... The NDVI and NDMI were determined using Equations (1) and (2). The NDVI is a vegetation index used to estimate mangrove greenness associated with green and healthy vegetation because the NDVI is sensitive to chlorophyll absorbing red light and reflects the near-infrared (NIR) wavelengths due to scattering by the internal leaf structure [36,37]. NDVI values range from −1 to 1; when the value is greater than 0.3, it indicates healthy vegetation. ...
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Mangroves, which are vulnerable to natural threats and human activities on small islands in the tropics, play an essential role as carbon sinks, helping to mitigate climate change. In this study, we discussed the effect of natural factors on mangrove sustainability by analyzing the impact of rainfall, land surface temperature (LST), and tidal inundation on the greenness of mangroves in Karimunjawa National Park (KNP), Indonesia. We used Sentinel-2 image data to obtain the normalized difference vegetation index (NDVI) and normalized difference moisture index (NDMI) during the dry season to determine the effect of inundation on mangrove greenness and soil moisture. The tidal inundation area was calculated using topographic data from the KNP and tidal observations from the area adjacent to it. Unmanned autonomous vehicles and topographic data were used to estimate mangrove canopy height. We also calculated mangrove greenness phenology and compared it to rainfall from satellite data from 2019–2021. Results show that the intertidal area is dominated by taller mangroves and has higher NDVI and NDMI values than non-intertidal areas. We also observed that mangroves in intertidal areas are mostly evergreen, and optimum greenness in KNP occurs from February to October, with maximum greenness in July. Cross-correlation analysis suggests that high rainfall affects NDVI, with peak greenness occurring three months after high rainfall. The LST and NDVI cross-correlation showed no time lag. This suggests that LST was not the main factor controlling mangrove greenness, suggesting tides and rainfall influence mangrove greenness. The mangroves are also vulnerable to climate variability and change, which limits rainfall. However, sea-level rise due to climate change might positively impact mangrove greenness.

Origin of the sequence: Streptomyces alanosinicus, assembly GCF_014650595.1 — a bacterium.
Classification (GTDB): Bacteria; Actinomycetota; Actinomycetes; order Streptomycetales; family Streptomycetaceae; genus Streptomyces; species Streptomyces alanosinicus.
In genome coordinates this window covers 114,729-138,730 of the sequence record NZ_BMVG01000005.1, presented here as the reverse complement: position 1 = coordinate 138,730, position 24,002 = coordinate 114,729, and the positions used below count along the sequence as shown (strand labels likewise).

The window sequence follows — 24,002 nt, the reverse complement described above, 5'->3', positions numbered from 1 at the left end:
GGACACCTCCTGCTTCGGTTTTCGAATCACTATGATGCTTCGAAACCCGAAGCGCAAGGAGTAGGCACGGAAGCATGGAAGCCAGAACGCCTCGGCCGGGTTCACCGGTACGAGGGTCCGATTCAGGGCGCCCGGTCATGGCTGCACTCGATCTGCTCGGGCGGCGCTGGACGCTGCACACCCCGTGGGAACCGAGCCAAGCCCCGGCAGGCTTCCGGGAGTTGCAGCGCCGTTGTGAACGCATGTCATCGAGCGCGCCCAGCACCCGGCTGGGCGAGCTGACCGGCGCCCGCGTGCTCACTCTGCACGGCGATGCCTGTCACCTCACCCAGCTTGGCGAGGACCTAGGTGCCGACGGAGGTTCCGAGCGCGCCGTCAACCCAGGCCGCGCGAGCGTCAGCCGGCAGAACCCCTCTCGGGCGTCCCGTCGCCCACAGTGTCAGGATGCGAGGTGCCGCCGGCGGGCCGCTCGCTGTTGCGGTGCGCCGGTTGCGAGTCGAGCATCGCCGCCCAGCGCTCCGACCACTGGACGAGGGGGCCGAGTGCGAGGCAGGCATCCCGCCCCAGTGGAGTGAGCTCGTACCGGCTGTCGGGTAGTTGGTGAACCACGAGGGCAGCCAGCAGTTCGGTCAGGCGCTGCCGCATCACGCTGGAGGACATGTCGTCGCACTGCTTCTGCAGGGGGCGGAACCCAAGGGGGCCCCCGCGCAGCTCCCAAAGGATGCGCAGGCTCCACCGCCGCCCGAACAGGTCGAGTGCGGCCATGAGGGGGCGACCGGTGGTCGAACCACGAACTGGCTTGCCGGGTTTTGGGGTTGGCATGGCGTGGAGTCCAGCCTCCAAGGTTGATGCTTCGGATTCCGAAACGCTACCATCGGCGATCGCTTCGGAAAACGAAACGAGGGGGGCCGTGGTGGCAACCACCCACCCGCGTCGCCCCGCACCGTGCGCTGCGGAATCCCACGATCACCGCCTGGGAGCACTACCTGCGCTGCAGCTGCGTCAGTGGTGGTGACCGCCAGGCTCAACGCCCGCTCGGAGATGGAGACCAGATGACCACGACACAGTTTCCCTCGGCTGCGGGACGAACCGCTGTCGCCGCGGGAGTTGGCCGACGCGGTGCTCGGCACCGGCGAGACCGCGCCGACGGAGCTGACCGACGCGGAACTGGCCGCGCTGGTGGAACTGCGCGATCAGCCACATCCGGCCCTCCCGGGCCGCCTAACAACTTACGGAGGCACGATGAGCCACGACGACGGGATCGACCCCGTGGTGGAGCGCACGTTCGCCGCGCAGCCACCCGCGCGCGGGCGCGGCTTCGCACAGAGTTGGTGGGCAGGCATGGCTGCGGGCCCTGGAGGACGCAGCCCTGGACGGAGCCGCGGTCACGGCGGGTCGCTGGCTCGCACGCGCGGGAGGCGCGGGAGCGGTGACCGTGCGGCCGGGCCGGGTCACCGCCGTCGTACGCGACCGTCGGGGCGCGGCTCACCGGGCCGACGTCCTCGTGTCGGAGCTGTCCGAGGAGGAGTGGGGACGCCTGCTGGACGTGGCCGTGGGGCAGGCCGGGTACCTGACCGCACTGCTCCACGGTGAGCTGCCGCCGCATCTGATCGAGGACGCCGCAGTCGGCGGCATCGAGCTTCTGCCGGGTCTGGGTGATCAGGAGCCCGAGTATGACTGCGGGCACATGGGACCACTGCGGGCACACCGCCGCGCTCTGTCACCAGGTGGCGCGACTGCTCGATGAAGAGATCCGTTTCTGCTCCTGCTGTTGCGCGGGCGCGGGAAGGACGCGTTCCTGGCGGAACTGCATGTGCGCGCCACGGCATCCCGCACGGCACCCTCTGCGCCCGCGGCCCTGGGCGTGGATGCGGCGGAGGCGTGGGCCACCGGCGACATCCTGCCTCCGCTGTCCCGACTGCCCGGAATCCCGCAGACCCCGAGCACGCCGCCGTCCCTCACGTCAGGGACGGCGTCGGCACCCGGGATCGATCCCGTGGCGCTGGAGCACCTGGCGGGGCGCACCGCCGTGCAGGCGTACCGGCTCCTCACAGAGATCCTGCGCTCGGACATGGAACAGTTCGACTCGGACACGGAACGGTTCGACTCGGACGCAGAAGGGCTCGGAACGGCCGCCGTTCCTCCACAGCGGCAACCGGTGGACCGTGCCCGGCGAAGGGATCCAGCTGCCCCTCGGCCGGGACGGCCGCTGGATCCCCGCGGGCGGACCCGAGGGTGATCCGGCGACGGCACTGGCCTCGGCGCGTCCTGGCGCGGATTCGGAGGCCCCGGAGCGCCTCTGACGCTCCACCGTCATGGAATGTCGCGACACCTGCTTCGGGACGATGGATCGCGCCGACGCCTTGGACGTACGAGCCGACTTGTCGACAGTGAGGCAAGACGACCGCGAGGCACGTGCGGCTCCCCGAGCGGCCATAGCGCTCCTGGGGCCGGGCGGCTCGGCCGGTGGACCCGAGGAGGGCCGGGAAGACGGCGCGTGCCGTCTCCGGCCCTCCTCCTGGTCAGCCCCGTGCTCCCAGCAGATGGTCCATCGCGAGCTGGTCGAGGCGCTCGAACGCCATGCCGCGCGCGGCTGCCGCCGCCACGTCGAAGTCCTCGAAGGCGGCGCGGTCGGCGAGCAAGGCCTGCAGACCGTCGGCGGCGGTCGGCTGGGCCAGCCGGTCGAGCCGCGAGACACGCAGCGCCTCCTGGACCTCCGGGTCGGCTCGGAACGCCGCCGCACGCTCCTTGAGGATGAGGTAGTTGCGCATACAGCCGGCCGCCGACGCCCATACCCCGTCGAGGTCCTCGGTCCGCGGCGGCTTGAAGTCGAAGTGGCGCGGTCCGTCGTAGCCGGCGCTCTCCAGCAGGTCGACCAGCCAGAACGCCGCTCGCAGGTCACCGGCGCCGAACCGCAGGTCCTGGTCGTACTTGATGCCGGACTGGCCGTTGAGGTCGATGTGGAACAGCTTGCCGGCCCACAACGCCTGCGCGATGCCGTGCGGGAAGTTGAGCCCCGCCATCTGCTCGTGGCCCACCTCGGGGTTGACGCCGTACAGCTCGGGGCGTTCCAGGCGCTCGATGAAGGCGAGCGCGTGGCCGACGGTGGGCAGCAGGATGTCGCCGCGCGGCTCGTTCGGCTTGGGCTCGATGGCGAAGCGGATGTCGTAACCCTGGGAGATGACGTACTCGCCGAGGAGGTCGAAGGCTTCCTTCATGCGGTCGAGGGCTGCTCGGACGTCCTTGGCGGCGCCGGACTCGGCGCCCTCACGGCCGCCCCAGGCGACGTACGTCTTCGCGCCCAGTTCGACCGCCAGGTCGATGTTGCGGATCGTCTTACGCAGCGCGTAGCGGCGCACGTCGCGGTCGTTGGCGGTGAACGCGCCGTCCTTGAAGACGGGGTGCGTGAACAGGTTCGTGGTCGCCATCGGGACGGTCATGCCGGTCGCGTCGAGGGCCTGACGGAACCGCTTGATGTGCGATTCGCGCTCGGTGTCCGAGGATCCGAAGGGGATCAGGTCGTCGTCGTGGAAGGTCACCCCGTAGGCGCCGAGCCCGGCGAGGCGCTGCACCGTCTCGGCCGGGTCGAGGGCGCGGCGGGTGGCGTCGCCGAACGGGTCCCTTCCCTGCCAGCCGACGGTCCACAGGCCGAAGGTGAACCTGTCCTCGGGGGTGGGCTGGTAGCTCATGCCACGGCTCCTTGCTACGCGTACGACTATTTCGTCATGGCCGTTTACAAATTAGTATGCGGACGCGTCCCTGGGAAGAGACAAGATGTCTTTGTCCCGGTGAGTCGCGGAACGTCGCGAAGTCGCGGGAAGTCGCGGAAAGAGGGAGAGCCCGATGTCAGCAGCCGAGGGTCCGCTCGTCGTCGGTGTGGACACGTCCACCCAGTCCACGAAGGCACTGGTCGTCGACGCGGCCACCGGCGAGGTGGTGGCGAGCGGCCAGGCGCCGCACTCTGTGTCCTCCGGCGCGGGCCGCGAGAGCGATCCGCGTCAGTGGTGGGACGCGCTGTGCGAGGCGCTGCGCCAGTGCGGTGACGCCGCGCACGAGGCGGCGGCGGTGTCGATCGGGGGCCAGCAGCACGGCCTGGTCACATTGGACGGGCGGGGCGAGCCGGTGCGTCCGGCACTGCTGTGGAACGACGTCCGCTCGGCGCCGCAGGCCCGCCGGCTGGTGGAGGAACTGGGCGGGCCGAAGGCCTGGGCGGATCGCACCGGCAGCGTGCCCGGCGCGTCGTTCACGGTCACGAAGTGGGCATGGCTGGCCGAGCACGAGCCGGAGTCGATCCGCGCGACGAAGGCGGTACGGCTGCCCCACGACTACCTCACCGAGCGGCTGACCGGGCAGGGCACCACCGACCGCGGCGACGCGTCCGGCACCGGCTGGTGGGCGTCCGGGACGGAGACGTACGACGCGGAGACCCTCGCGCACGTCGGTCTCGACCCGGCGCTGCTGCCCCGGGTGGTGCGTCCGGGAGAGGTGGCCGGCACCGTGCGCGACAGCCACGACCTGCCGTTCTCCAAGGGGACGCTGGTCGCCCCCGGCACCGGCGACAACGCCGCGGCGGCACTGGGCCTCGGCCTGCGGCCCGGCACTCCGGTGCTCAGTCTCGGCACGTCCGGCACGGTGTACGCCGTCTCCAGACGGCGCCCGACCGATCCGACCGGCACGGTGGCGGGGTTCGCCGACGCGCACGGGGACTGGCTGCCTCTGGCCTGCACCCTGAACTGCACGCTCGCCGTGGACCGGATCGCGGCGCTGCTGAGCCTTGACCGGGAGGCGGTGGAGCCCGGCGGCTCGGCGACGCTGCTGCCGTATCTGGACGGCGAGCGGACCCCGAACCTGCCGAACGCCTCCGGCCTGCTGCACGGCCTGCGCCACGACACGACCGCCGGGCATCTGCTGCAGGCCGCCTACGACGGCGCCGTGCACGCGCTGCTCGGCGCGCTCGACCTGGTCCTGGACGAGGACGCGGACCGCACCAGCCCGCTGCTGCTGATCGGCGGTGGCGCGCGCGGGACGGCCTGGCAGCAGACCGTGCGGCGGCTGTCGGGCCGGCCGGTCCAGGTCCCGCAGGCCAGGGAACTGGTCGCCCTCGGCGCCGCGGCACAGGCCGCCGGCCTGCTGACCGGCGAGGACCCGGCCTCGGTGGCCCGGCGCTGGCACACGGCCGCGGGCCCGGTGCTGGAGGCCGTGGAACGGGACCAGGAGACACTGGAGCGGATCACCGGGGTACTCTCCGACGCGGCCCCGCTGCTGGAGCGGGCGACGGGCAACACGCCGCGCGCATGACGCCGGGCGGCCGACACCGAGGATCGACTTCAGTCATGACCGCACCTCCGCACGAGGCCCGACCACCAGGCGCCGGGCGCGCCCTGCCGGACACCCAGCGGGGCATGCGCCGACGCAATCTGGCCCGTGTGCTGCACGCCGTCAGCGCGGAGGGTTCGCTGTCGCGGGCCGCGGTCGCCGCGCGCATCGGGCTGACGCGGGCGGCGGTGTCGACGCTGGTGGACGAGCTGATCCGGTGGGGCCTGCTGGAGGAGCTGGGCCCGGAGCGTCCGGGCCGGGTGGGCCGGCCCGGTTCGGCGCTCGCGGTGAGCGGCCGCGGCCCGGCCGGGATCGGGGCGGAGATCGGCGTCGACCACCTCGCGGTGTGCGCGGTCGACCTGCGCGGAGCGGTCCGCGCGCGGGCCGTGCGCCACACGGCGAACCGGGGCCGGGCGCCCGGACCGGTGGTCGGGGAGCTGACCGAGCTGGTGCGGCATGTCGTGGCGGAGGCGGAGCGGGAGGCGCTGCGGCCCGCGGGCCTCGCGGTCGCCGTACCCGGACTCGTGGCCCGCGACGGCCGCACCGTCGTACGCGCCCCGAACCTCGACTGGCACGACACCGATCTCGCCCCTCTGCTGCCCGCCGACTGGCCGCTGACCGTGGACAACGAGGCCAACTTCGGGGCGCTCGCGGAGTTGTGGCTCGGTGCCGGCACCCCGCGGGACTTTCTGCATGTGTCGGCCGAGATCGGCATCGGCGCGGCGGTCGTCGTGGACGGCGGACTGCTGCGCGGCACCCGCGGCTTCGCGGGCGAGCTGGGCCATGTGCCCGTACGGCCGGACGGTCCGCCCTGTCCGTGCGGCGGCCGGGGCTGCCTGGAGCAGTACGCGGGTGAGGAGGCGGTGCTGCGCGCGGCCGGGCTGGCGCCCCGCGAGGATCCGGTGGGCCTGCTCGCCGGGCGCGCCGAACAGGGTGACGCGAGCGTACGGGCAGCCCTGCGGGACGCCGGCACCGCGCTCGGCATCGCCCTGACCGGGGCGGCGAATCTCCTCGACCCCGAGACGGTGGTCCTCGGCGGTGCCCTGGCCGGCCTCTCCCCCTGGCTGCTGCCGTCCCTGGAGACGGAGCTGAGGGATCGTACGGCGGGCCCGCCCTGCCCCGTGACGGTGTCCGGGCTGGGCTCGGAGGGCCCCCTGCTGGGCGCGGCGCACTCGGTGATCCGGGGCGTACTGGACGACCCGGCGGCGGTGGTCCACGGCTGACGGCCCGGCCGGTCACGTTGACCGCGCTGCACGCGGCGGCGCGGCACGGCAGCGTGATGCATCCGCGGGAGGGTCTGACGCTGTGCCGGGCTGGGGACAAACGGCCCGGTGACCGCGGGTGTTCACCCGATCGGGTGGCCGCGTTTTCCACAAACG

... Phenological events, such as the start and end of growing season (SOS and EOS, respectively), can be extracted from the time series of remotely sensed vegetation indices (VIs) (D'Odorico et al., 2015;Piao et al., 2006a;White et al., 2009;Wu et al., 2017). The Normalized Difference Vegetation Index (NDVI) (Rouse et al., 1974), Enhanced Vegetation Index (EVI) (Huete et al., 2002), near-infrared reflectance of vegetation (NIRv) (Badgley et al., 2017) and Plant Phenology Index (PPI) (Jin and Eklundh, 2014) are extensively used structural VIs, which are closely linked to leaf area, green biomass and absorbed photosynthetically active radiation (APAR) Huete et al., 2002;Sims et al., 2006;Yin et al., 2020). Previous studies have confirmed that these VIs are efficient for tracking the seasonal changes of photosynthesis, especially for species with visible growth processes (Esteban et al., 2015;Hmimina et al., 2013;Richardson et al., 2006). ...